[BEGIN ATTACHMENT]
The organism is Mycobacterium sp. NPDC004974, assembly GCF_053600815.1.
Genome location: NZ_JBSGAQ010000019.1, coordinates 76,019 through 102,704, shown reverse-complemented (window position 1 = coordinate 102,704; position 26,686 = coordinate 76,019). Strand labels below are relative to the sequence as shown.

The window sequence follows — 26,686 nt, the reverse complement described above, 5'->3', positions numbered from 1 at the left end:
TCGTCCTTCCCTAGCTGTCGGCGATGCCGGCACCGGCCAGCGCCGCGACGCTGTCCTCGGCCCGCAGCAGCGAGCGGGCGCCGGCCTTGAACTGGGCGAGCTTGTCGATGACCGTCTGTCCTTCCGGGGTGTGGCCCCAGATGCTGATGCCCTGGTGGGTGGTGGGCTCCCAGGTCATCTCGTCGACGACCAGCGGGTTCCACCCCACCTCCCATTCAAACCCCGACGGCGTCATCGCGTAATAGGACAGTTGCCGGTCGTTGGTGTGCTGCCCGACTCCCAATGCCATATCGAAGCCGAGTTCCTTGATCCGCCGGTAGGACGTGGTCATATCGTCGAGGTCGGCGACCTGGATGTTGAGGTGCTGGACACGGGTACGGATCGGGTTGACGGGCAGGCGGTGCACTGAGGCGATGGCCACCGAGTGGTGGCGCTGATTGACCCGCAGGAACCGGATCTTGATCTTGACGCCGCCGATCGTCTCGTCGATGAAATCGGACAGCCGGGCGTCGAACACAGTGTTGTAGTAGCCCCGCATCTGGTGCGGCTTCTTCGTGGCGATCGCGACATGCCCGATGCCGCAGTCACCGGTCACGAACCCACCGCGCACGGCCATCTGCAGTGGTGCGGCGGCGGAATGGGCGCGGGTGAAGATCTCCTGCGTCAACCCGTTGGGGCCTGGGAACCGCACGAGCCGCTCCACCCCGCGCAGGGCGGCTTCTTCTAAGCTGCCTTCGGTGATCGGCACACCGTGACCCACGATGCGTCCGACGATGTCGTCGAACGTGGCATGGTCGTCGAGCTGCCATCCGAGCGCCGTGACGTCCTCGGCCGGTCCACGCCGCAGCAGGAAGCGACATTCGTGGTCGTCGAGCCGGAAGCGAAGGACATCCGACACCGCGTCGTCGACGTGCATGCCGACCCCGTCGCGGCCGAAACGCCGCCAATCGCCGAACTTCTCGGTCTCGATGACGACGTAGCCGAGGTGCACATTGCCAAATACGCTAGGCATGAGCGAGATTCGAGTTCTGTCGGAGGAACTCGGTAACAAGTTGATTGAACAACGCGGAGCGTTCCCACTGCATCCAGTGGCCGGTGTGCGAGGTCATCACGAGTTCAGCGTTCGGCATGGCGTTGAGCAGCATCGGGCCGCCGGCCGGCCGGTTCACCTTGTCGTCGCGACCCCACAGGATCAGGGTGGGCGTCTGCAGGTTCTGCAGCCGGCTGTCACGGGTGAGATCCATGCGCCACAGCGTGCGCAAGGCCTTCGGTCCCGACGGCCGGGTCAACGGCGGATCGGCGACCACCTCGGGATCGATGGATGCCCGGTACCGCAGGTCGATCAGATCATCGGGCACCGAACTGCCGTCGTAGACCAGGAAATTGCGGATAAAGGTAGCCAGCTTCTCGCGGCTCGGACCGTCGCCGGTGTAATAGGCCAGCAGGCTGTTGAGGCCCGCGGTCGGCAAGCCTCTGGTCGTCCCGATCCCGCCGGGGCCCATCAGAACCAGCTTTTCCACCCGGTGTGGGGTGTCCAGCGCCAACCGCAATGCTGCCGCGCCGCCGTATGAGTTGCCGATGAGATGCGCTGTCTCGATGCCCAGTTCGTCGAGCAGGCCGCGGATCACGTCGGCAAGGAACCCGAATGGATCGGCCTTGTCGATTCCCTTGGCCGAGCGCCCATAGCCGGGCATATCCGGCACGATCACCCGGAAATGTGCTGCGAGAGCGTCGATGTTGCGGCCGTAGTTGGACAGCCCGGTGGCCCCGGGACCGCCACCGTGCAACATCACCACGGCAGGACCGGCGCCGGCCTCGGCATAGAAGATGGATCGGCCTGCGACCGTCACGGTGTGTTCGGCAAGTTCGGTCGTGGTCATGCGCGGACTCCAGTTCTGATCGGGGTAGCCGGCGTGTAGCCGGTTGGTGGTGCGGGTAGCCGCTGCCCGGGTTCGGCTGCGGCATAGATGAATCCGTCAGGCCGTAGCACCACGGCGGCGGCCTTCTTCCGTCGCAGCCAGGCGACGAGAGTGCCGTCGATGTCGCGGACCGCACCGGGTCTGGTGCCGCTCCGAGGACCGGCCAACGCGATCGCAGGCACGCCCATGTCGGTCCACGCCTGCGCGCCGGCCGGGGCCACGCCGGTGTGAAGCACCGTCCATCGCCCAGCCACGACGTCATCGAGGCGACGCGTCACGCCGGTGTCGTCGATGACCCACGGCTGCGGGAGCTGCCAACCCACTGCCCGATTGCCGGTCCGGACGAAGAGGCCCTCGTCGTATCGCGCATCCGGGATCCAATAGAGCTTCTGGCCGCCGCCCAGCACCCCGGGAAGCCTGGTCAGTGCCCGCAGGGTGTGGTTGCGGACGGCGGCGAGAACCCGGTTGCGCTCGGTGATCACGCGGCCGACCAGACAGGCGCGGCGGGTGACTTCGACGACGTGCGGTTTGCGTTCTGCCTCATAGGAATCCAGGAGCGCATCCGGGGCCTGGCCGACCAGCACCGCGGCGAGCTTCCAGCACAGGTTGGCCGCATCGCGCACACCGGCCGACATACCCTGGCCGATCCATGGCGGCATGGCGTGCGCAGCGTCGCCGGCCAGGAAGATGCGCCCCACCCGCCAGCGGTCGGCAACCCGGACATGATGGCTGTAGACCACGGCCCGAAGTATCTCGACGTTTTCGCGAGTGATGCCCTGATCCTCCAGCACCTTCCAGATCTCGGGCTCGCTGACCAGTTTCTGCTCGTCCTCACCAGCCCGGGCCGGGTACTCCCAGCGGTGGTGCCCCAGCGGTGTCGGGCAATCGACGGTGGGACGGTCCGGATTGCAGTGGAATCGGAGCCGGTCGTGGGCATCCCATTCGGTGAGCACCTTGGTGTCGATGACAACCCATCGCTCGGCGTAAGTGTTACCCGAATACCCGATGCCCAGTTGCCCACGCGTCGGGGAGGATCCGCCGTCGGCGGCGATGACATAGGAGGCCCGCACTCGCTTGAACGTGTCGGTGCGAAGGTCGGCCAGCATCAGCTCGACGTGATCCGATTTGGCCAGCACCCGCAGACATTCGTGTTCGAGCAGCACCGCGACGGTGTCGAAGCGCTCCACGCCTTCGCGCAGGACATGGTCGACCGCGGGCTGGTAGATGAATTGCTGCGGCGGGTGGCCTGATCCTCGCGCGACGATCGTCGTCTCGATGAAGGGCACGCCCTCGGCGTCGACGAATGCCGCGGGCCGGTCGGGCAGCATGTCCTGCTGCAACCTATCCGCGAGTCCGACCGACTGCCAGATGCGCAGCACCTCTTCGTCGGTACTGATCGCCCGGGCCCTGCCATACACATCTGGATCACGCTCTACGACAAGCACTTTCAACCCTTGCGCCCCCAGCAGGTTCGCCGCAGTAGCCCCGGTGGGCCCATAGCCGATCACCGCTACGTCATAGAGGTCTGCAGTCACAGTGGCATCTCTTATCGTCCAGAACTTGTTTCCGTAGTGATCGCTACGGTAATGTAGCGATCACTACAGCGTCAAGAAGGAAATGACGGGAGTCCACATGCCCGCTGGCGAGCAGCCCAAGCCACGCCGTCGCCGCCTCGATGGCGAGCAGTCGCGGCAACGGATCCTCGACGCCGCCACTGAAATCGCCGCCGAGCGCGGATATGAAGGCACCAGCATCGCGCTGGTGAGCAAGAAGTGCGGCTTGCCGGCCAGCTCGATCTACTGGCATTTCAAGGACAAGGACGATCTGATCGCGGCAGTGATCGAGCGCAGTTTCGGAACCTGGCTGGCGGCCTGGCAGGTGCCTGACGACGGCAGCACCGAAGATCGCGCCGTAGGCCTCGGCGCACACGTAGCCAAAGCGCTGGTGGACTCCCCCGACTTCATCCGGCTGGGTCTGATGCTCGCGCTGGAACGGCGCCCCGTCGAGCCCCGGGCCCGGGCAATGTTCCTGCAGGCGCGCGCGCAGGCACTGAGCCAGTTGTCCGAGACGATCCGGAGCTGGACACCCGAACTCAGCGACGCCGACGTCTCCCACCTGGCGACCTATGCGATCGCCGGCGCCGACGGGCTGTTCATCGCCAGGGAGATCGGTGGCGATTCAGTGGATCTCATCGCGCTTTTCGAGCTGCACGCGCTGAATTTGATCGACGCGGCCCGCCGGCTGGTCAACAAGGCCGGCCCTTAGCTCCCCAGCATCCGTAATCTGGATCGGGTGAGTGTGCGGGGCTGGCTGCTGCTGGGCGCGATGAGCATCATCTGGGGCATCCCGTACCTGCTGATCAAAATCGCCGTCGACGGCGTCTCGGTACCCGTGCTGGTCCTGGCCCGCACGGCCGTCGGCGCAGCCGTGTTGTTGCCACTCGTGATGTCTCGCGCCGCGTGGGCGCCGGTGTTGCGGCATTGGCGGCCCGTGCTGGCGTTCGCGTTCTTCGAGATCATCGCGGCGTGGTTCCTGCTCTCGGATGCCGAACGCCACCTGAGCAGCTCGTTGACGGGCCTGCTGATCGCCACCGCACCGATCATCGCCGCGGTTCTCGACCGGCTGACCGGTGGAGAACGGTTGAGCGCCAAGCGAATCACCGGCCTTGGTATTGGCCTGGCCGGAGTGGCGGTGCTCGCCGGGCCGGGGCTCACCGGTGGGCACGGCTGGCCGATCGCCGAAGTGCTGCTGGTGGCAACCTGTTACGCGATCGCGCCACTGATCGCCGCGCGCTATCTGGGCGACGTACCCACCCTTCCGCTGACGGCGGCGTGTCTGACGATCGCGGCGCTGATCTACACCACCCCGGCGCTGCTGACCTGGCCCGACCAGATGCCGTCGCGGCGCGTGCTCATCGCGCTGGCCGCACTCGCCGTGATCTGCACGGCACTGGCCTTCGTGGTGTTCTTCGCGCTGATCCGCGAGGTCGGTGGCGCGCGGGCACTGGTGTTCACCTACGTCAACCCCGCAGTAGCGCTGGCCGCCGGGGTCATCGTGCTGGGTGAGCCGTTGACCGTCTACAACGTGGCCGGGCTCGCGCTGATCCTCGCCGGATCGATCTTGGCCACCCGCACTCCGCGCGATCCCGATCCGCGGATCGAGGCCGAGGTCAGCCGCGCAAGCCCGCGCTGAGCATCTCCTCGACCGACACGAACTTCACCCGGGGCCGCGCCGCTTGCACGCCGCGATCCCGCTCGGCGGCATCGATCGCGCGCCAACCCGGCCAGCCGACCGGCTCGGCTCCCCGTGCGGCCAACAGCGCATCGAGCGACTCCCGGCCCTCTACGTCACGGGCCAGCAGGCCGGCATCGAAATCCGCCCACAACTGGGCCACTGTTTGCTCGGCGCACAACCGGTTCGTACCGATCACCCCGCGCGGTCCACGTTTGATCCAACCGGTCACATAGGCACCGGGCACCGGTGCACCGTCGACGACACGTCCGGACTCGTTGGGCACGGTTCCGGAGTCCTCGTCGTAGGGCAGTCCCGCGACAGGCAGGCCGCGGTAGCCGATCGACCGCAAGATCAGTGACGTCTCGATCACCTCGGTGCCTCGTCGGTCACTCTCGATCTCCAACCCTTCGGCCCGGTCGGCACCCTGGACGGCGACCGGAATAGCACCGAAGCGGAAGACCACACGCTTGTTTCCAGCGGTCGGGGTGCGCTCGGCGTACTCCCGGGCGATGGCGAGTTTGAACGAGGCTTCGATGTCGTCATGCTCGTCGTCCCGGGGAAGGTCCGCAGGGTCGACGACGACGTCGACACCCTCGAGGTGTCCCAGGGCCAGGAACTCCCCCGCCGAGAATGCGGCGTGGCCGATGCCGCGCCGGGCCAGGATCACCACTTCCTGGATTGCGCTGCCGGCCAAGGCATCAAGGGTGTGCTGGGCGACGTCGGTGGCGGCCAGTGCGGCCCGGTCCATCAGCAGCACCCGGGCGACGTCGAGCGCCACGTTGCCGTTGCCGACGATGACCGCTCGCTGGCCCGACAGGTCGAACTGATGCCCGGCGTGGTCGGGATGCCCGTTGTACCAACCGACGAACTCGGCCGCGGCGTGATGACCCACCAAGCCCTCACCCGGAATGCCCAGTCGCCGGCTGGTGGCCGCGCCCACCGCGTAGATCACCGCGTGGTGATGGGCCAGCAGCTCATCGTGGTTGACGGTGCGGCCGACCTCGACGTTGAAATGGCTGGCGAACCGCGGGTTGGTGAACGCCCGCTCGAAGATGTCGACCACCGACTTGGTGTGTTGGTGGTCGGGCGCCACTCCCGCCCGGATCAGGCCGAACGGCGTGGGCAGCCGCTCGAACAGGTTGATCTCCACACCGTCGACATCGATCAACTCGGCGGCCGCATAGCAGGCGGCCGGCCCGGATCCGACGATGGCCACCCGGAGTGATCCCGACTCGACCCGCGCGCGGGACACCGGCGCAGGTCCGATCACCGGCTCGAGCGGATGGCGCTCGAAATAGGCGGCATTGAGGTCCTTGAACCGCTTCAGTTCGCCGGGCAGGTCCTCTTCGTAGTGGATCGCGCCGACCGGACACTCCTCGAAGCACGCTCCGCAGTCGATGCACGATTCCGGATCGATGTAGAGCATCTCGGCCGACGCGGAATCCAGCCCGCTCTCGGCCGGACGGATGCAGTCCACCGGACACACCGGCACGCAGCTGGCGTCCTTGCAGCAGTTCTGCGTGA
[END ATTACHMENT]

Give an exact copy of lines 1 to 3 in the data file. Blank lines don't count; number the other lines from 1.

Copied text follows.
The organism is Mycobacterium sp. NPDC004974, assembly GCF_053600815.1.
Genome location: NZ_JBSGAQ010000019.1, coordinates 76,019 through 102,704, shown reverse-complemented (window position 1 = coordinate 102,704; position 26,686 = coordinate 76,019). Strand labels below are relative to the sequence as shown.

The window sequence follows — 26,686 nt, the reverse complement described above, 5'->3', positions numbered from 1 at the left end: